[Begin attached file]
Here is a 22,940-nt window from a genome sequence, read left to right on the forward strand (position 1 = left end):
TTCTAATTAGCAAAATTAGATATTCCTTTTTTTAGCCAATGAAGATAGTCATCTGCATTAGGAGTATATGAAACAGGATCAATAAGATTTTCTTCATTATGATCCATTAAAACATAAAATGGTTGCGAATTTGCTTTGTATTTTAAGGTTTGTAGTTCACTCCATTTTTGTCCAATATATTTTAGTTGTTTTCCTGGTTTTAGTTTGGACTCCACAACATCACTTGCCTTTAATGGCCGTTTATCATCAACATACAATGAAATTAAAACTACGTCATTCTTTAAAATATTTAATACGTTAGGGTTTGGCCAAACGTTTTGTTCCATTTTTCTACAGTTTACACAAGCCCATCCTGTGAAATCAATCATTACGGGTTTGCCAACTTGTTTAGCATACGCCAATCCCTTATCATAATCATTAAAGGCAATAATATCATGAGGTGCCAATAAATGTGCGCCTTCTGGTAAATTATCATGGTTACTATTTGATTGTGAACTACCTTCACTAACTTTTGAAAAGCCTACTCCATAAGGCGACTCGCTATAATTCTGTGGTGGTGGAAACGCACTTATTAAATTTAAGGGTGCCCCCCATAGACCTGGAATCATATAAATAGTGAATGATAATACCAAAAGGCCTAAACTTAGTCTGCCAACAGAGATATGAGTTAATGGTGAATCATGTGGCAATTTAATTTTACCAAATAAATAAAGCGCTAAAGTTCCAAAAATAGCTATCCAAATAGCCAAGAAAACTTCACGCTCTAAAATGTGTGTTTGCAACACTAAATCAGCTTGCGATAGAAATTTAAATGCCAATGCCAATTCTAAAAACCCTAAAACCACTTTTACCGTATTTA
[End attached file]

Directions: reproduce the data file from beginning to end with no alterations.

Here is a 22,940-nt window from a genome sequence, read left to right on the forward strand (position 1 = left end):
TTCTAATTAGCAAAATTAGATATTCCTTTTTTTAGCCAATGAAGATAGTCATCTGCATTAGGAGTATATGAAACAGGATCAATAAGATTTTCTTCATTATGATCCATTAAAACATAAAATGGTTGCGAATTTGCTTTGTATTTTAAGGTTTGTAGTTCACTCCATTTTTGTCCAATATATTTTAGTTGTTTTCCTGGTTTTAGTTTGGACTCCACAACATCACTTGCCTTTAATGGCCGTTTATCATCAACATACAATGAAATTAAAACTACGTCATTCTTTAAAATATTTAATACGTTAGGGTTTGGCCAAACGTTTTGTTCCATTTTTCTACAGTTTACACAAGCCCATCCTGTGAAATCAATCATTACGGGTTTGCCAACTTGTTTAGCATACGCCAATCCCTTATCATAATCATTAAAGGCAATAATATCATGAGGTGCCAATAAATGTGCGCCTTCTGGTAAATTATCATGGTTACTATTTGATTGTGAACTACCTTCACTAACTTTTGAAAAGCCTACTCCATAAGGCGACTCGCTATAATTCTGTGGTGGTGGAAACGCACTTATTAAATTTAAGGGTGCCCCCCATAGACCTGGAATCATATAAATAGTGAATGATAATACCAAAAGGCCTAAACTTAGTCTGCCAACAGAGATATGAGTTAATGGTGAATCATGTGGCAATTTAATTTTACCAAATAAATAAAGCGCTAAAGTTCCAAAAATAGCTATCCAAATAGCCAAGAAAACTTCACGCTCTAAAATGTGTGTTTGCAACACTAAATCAGCTTGCGATAGAAATTTAAATGCCAATGCCAATTCTAAAAACCCTAAAACCACTTTTACCGTATTTA